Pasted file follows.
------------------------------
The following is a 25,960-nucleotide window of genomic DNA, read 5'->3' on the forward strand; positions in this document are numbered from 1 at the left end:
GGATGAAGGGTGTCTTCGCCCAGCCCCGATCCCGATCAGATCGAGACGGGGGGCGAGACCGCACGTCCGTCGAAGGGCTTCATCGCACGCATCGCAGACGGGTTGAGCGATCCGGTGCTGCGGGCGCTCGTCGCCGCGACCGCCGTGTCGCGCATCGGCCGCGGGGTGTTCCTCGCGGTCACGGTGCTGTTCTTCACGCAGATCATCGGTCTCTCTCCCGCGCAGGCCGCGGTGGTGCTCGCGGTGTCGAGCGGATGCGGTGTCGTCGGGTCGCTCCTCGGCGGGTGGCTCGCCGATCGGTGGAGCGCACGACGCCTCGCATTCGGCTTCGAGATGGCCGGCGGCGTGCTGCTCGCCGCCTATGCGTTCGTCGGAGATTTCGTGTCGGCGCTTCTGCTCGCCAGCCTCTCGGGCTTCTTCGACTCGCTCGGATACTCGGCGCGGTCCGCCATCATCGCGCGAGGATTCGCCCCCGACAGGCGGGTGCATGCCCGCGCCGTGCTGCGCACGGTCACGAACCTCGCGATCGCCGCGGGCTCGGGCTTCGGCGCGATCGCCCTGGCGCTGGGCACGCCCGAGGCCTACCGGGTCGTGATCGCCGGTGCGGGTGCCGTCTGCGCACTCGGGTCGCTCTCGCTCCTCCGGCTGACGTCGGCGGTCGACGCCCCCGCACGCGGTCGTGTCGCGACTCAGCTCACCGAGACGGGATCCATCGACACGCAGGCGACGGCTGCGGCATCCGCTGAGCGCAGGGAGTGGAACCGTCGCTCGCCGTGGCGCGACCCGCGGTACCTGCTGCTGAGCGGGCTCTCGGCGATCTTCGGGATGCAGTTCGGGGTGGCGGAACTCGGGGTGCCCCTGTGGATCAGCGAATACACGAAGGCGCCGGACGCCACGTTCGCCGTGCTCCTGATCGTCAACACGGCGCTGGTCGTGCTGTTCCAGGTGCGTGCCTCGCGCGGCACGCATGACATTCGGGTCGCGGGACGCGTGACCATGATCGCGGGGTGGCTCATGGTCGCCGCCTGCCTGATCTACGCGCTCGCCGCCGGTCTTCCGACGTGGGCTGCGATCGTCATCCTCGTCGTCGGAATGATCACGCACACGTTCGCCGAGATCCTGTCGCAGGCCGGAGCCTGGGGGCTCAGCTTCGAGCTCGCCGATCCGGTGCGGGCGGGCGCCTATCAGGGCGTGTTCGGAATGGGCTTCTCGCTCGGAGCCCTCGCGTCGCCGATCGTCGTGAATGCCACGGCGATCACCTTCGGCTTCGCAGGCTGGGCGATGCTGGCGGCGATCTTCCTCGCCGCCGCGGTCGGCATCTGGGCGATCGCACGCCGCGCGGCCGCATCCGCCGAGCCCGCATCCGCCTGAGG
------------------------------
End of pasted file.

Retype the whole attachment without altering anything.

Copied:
The following is a 25,960-nucleotide window of genomic DNA, read 5'->3' on the forward strand; positions in this document are numbered from 1 at the left end:
GGATGAAGGGTGTCTTCGCCCAGCCCCGATCCCGATCAGATCGAGACGGGGGGCGAGACCGCACGTCCGTCGAAGGGCTTCATCGCACGCATCGCAGACGGGTTGAGCGATCCGGTGCTGCGGGCGCTCGTCGCCGCGACCGCCGTGTCGCGCATCGGCCGCGGGGTGTTCCTCGCGGTCACGGTGCTGTTCTTCACGCAGATCATCGGTCTCTCTCCCGCGCAGGCCGCGGTGGTGCTCGCGGTGTCGAGCGGATGCGGTGTCGTCGGGTCGCTCCTCGGCGGGTGGCTCGCCGATCGGTGGAGCGCACGACGCCTCGCATTCGGCTTCGAGATGGCCGGCGGCGTGCTGCTCGCCGCCTATGCGTTCGTCGGAGATTTCGTGTCGGCGCTTCTGCTCGCCAGCCTCTCGGGCTTCTTCGACTCGCTCGGATACTCGGCGCGGTCCGCCATCATCGCGCGAGGATTCGCCCCCGACAGGCGGGTGCATGCCCGCGCCGTGCTGCGCACGGTCACGAACCTCGCGATCGCCGCGGGCTCGGGCTTCGGCGCGATCGCCCTGGCGCTGGGCACGCCCGAGGCCTACCGGGTCGTGATCGCCGGTGCGGGTGCCGTCTGCGCACTCGGGTCGCTCTCGCTCCTCCGGCTGACGTCGGCGGTCGACGCCCCCGCACGCGGTCGTGTCGCGACTCAGCTCACCGAGACGGGATCCATCGACACGCAGGCGACGGCTGCGGCATCCGCTGAGCGCAGGGAGTGGAACCGTCGCTCGCCGTGGCGCGACCCGCGGTACCTGCTGCTGAGCGGGCTCTCGGCGATCTTCGGGATGCAGTTCGGGGTGGCGGAACTCGGGGTGCCCCTGTGGATCAGCGAATACACGAAGGCGCCGGACGCCACGTTCGCCGTGCTCCTGATCGTCAACACGGCGCTGGTCGTGCTGTTCCAGGTGCGTGCCTCGCGCGGCACGCATGACATTCGGGTCGCGGGACGCGTGACCATGATCGCGGGGTGGCTCATGGTCGCCGCCTGCCTGATCTACGCGCTCGCCGCCGGTCTTCCGACGTGGGCTGCGATCGTCATCCTCGTCGTCGGAATGATCACGCACACGTTCGCCGAGATCCTGTCGCAGGCCGGAGCCTGGGGGCTCAGCTTCGAGCTCGCCGATCCGGTGCGGGCGGGCGCCTATCAGGGCGTGTTCGGAATGGGCTTCTCGCTCGGAGCCCTCGCGTCGCCGATCGTCGTGAATGCCACGGCGATCACCTTCGGCTTCGCAGGCTGGGCGATGCTGGCGGCGATCTTCCTCGCCGCCGCGGTCGGCATCTGGGCGATCGCACGCCGCGCGGCCGCATCCGCCGAGCCCGCATCCGCCTGAGG